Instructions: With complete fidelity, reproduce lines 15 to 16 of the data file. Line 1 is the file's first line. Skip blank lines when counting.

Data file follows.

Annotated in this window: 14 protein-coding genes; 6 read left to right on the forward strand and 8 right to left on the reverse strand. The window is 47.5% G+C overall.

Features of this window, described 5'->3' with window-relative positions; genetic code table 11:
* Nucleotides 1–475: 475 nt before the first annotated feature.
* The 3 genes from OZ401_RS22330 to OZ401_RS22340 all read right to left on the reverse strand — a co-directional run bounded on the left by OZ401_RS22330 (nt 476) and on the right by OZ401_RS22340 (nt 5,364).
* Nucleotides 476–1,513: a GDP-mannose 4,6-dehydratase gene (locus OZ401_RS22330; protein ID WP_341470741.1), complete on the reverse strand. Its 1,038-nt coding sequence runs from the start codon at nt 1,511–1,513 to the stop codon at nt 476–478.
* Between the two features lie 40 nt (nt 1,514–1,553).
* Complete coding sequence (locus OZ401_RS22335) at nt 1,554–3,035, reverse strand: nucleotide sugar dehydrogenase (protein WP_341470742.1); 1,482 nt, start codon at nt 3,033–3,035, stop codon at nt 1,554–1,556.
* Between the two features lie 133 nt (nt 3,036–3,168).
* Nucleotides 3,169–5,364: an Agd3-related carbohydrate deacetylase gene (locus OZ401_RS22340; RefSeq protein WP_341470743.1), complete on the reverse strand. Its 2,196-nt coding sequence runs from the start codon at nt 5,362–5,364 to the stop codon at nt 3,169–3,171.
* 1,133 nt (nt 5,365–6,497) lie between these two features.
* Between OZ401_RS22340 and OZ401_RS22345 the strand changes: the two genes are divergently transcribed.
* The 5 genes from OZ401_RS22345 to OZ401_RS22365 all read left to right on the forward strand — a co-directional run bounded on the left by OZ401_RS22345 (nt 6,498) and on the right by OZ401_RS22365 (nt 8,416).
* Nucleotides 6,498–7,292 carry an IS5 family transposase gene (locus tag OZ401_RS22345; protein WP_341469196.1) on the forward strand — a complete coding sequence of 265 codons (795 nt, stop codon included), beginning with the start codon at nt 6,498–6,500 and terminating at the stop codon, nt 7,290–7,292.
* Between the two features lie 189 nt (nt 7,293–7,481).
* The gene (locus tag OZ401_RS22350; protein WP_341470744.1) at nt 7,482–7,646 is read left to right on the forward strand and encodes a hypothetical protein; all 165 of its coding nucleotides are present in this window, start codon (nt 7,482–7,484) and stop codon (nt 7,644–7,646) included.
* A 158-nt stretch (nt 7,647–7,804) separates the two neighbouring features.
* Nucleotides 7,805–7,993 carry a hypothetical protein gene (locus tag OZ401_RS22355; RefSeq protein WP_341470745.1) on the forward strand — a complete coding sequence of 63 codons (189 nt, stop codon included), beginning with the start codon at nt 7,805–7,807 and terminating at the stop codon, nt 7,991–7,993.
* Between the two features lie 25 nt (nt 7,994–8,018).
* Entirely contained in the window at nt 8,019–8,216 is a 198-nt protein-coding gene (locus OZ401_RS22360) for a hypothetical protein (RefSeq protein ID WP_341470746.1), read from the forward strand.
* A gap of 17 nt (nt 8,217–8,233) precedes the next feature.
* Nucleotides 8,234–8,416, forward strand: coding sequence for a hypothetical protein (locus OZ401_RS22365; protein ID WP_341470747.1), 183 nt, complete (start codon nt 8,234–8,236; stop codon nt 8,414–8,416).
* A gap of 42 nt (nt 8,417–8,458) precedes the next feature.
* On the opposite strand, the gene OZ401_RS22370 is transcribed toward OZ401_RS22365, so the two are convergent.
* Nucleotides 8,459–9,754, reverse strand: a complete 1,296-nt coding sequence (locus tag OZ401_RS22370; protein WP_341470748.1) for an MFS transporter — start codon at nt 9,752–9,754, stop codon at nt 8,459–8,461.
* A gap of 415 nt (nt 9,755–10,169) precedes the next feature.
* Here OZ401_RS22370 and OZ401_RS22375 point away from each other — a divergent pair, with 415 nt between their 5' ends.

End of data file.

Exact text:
* The gene (locus tag OZ401_RS22350; protein WP_341470744.1) at nt 7,482–7,646 is read left to right on the forward strand and encodes a hypothetical protein; all 165 of its coding nucleotides are present in this window, start codon (nt 7,482–7,484) and stop codon (nt 7,644–7,646) included.
* A 158-nt stretch (nt 7,647–7,804) separates the two neighbouring features.